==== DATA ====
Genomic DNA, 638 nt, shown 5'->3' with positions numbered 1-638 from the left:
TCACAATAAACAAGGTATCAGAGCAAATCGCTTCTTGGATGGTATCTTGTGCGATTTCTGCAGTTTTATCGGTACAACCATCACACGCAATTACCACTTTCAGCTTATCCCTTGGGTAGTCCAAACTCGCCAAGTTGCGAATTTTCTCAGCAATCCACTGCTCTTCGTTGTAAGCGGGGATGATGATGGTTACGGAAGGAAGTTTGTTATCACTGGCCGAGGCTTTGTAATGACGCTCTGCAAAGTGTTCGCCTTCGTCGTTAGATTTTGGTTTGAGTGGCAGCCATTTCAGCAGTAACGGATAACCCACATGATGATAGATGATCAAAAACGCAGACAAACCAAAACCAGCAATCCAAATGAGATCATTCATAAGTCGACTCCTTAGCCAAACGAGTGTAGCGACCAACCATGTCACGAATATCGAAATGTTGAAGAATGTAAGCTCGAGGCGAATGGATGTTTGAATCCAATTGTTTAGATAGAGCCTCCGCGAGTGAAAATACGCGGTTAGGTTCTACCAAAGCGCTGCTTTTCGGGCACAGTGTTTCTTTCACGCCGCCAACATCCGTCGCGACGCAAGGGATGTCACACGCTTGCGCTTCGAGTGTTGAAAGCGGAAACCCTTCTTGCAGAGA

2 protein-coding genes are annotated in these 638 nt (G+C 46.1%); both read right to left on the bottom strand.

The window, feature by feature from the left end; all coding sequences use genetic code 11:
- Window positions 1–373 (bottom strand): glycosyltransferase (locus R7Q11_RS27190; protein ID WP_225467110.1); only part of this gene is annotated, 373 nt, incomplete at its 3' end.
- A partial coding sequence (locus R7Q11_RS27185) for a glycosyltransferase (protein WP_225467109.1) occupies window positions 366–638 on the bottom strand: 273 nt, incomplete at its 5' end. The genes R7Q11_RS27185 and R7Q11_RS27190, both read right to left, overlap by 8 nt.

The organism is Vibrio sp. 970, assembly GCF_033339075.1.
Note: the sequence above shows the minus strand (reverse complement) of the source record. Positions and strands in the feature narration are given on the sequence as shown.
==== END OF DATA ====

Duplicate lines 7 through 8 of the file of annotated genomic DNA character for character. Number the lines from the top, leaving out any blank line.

The organism is Vibrio sp. 970, assembly GCF_033339075.1.
Note: the sequence above shows the minus strand (reverse complement) of the source record. Positions and strands in the feature narration are given on the sequence as shown.